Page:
Dean B. Krafft, Brian Lowe, Cornell University
What is VIVO?
- Software: an open0source semantic-web-based researcher and research discovery tool
- Data: Institution-wide, publicly-visible information about research and researchers
- Standards: A stnadard ontology (VIVO data) that interconnects researchers
VIVO normalizes complex inputs, connecting scientists and scholars with and through their research and scholarship.
Why is VIVO important?
- The only standard way to exchange information about research and researchers across divers institutions
- Provides authoritative data from institutional databases of record as Linked Open Data
- Supports search, analysis, and visualization of data
An http request can return HTML or RDF data
Value for institutions and consortia
- Common data substrate
- Distributed curation beyond what is officially tracked
- Data that is visible gets fixed
US Dept. of Agrigculture implementing VIVO for 45,000 intramural researchers to link to Land Grant universities and international agricultural research institutions.
VIVO exploration and Analytics
- structured data can be navigated, analyzed, and visualized within or across institutions.
- VIVO can visualize strengths of networks
- Create dashboards to understand impact
Providing the context for research data
- Context is critical to find, understand, and reuse research data
- Contexts include: narrative publications, research grant data, etc.
- VIVO dataset registries: Australian National Data Registry, Datastar tool at Cornell
Currently hiring a full-time VIVI project director.
VIVO and the Integrated Semantic Framework
What is the ISF?
- A semantic infrastructure to represent people based on all the products of their research and activities
- A partnership between VIVO, eagle-i, and ShareCenter
- A Clinical and Translational Information Exchange Project (CTSAConnect): 18 months (Feb2012-Aug2013) funded by NIH))
People and Resources – VIVO interested primarily in people, eagle-i interested in genes, anatomy, manufacturer. Overlap in techniques, training, publications, protocols.
ISF Ontology about making relationships – connecting researchers, resources, and clinical activities. Not about classification and applying terms, but about linking things together.
Going beyond static CVs – distributed data, research and scholarship in context, context aids in disambiguation, contributor roles, outputs and outcomes beyond publications.
Linked Data Vocabularies: FOAF (Friend of a Friend) for people, organizations, groups; VCard (Contact info) (new version); BIBO (publications); SKOS (terminologies, controlled vocabularies, etc).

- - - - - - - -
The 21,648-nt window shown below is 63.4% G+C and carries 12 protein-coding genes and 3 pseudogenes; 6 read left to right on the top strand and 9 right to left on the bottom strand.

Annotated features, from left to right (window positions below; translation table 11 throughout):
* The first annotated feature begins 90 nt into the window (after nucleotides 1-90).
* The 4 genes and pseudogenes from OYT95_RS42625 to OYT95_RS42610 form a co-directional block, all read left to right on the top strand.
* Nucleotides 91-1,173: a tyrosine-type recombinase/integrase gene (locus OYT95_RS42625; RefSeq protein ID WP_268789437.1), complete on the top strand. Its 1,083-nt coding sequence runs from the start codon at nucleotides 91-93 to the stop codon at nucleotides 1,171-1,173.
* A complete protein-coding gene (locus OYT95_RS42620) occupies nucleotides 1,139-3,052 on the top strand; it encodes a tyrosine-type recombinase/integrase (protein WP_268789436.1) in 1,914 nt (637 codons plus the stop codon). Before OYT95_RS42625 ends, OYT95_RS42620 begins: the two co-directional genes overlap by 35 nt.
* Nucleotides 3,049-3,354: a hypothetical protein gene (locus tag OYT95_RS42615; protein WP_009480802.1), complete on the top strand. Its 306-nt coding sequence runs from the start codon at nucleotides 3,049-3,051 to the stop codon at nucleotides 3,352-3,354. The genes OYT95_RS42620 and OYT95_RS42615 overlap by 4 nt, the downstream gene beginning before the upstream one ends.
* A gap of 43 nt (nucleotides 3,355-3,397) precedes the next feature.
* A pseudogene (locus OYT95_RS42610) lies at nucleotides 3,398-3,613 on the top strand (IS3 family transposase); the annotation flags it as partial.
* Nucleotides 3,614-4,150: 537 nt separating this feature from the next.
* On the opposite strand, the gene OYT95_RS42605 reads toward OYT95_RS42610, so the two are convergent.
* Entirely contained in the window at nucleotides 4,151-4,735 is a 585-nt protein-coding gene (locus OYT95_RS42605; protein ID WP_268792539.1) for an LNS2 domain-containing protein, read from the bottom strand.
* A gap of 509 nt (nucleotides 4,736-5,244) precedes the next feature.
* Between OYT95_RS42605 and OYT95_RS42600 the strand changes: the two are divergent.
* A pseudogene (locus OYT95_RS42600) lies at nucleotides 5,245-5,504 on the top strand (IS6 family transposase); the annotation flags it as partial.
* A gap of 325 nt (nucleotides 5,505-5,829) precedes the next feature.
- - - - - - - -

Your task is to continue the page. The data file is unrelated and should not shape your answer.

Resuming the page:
Open biomedical Ontologies (OBO family): OBI (Ontology of biomedical investigations); ERO (eagle-i Research Resource Ontology); RO (Relationship Ontology); IAO (Information Artifact Ontology – goes beyond bibliographic)
Basic Formal Ontology from OBO – Process, Role, Ocurrent, Continuant, Spatial Region, Site.
Reified Relationships – Person-Position-Org, Person-Authorship-Article. RDF Subject/predicate model breaks down for some things, like trying to model different position relationships over time. So use a triple so the relationship gets treated as an entity of its own with its own metadata. Allows aggregation over time, e.g. Position can be held over a particular time interval. Allows building of a distributed CV over time. Allows aggregating name change data over time by applying time data to multiple VCards with time properties.
Beyond publication bylines – What are people doing? Roles are important in VIVO ISF. Person-Role-Project. Roles and outputs: Person-Role-Project-document, resource, etc.
Application examples: search (beta.vivosearch.org) can pull in data from distributed software (e.g. Harvard Profiles) using VIVO ontologies.
Use cases: Find publications supported by grants; discover and reuse expensive equipment and resources; demonstrate importance of facilities services to research results; discover people with access to resources or expertise in techniques.
Humanities and Artistic Works -performances of a work, translations, collections and exhibits. Steven McCauley and Theodore Lawless at Brown.
Collaborative development – DuraSpace VIVO-ISF Working Group. Biweekly calls Wed 2 pm ET. https://wiki.duraspace.org/display/VIVO/VIVO-ISF+Ontology+Working+Group
Linked Data for Libraries
December 5, 2013 Mellon made a 2 year grant to Cornell, Harvard, and Stanford starting Jan 2014 to develop Scholarly Resource Semantic Information Store model to capture the intellectual value that librarians and other domain experts add to information resources, together with the social value evident from patterns of research.
Outcomes: Open source extensible SRSIS ontology compatible with VIVO, BIBFRAME and other ontologies for libraries.
Sloan has funded Cornell to integrate ORCID more closely with VIVO. At Cornell they’re turning MARC records into RDF triples indexed with SOLR – beta.blacklight.cornell.edu